What is Diarrhea?
Lately I’ve been seeing a lot of babies and toddlers with diarrhea; many having had diarrhea for a week or more. When a baby has diarrhea, parents naturally become concerned about hydration and weight loss. These are valid concerns. But generally, diarrhea in babies and children will not cause ill effects, apart from those extra diaper changes and having to help your child to the toilet frequently.
Diarrhea is one of the most common things I see in the emergency department and in the office. Most children with diarrhea have viral infections called gastroenteritis. Vomiting and fever may accompany diarrhea. And though it is usually benign, dehydration is, as with babies, a legitimate concern.
Diarrhea is one of the most common things I see in the emergency department and in the office.
What is diarrhea?
Diarrhea is defined as watery stools that are often more frequent than normal bowel movements.
The majority of people call viral gastroenteritis the ‘stomach flu’ and know it for its contagiousness. It often travels through camps, classrooms or day care centers. Rotavirus is one of the most common types of stomach flu, though it is decreasing in frequency as infants are vaccinated against it. Outbreaks of gastroenteritis typically occur in the winter and early spring, while viruses like the Coxsackie virus usually break out during the summer months.
Signs of the flu
Children typically have:
• Reduced appetite
• Weight loss
• Risk of dehydration
I find that the best way to tell if a child is dehydrated is by checking for dry mouth, less glossy eyes, lethargy and decreased voiding. See your doctor if your child looks like this.
Causes of gastroenteritis
A variety of different viruses, bacteria and parasites can cause diarrhea. Depending on where you are in the world, there are different bugs that cause diarrhea.
No matter where, infectious gastroentiritis is most commonly acquired from person to person contact, contaminated food or water.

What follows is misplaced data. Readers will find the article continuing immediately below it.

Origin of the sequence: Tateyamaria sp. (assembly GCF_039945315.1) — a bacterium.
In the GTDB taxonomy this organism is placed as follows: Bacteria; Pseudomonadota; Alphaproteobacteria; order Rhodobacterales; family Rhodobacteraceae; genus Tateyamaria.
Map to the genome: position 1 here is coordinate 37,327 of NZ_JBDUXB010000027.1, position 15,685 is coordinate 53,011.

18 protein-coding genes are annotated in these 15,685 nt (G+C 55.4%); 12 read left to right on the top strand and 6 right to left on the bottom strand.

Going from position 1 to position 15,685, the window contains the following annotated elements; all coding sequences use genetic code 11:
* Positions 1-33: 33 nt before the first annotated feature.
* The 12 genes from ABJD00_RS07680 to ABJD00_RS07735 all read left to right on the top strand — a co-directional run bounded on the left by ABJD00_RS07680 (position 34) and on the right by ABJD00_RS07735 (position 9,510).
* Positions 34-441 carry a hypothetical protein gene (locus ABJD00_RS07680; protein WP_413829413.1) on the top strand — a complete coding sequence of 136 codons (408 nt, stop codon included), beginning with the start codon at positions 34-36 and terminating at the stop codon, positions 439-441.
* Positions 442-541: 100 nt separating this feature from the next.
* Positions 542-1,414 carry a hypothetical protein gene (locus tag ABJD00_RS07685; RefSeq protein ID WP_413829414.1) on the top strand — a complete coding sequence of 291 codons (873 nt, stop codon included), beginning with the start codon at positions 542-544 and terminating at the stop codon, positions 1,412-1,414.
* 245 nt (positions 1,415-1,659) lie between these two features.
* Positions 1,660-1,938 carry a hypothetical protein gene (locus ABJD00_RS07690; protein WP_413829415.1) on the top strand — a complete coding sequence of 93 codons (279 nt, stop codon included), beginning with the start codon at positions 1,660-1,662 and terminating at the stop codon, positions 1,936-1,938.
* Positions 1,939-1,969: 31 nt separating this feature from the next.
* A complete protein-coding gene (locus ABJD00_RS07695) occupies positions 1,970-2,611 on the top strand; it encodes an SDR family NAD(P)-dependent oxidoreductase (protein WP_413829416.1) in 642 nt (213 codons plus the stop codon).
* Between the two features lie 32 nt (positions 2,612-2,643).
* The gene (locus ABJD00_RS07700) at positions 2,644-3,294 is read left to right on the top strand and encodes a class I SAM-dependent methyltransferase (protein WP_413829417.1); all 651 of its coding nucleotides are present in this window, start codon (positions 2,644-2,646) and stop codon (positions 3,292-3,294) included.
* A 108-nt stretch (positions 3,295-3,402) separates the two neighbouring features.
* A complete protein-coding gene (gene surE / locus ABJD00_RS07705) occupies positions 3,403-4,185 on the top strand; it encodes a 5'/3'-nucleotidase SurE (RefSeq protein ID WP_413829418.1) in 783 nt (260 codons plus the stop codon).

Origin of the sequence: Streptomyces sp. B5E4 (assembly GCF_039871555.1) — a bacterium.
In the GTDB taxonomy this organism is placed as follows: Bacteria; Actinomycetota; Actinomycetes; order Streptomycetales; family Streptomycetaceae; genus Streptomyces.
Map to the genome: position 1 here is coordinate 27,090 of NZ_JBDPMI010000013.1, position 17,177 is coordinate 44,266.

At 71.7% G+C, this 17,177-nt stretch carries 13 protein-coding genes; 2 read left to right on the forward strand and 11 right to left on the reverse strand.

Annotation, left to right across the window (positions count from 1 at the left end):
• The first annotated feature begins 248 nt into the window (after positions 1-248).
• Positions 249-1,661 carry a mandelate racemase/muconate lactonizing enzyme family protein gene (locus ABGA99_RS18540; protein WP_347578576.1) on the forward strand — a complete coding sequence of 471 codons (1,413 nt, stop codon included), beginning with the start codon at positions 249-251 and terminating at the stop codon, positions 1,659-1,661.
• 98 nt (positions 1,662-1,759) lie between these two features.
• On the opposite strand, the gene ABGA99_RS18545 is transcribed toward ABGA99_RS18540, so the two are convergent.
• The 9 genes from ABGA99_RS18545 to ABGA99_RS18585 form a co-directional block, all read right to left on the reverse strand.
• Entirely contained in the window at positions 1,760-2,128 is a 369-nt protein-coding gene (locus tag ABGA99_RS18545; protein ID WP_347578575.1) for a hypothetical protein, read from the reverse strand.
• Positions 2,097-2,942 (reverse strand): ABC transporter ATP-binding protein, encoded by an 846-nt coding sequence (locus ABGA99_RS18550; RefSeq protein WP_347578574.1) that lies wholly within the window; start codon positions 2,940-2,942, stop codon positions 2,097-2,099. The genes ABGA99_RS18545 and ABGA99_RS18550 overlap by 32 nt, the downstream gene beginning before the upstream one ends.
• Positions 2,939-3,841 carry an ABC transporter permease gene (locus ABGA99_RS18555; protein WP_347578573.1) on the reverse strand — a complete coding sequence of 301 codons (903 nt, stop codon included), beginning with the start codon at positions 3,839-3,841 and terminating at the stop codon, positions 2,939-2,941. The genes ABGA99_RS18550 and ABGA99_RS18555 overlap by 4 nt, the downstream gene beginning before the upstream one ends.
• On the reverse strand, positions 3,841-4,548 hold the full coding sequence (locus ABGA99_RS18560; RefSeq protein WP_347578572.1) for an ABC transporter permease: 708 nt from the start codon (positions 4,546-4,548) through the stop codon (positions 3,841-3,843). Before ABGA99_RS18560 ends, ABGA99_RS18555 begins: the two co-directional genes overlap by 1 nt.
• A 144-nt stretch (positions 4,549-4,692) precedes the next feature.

Infections that cause diarrhea are generally very contagious. Less than stellar hand and toilet hygiene can lead to contamination and infection of others. Someone’s hands, surfaces such as chairs, changing tables, toilets and toys can all harbor the bug. With children frequently putting their fingers in their mouths, infections are easy to acquire.
Less common causes such as celiac disease, thyroid conditions and inflammatory bowel disease also exist. If your child has recurrent or frequent diarrhea, please see your doctor.
Infections that cause diarrhea are generally very contagious.
Bacteria that cause gastroenteritis, include:
- Ecoli – usually through contaminated food or water such as undercooked hamburgers. Some children will get particularly ill, with the possibility of kidney damage, called Hemolytic Uremic Syndrome. Luckily, this is rare.
- Giardia – otherwise called ‘beaver fever’, it is often caught in contaminated water supplies, day care centers, aquariums, lakes and swimming pools.
- Salmonella – usually from undercooked eggs and chicken, most commonly in the summer (pasta salad anyone?).
- Campylobacter- undercooked chicken is the culprit here, also during the summer
How long is stomach flu contagious?
You can catch gastroenteritis from anyone who is vomiting or has diarrhea due to the illness. It is spread through a fecal-oral route, meaning contamination from their stool. So keep your hands clean and ensure the same for your kids!
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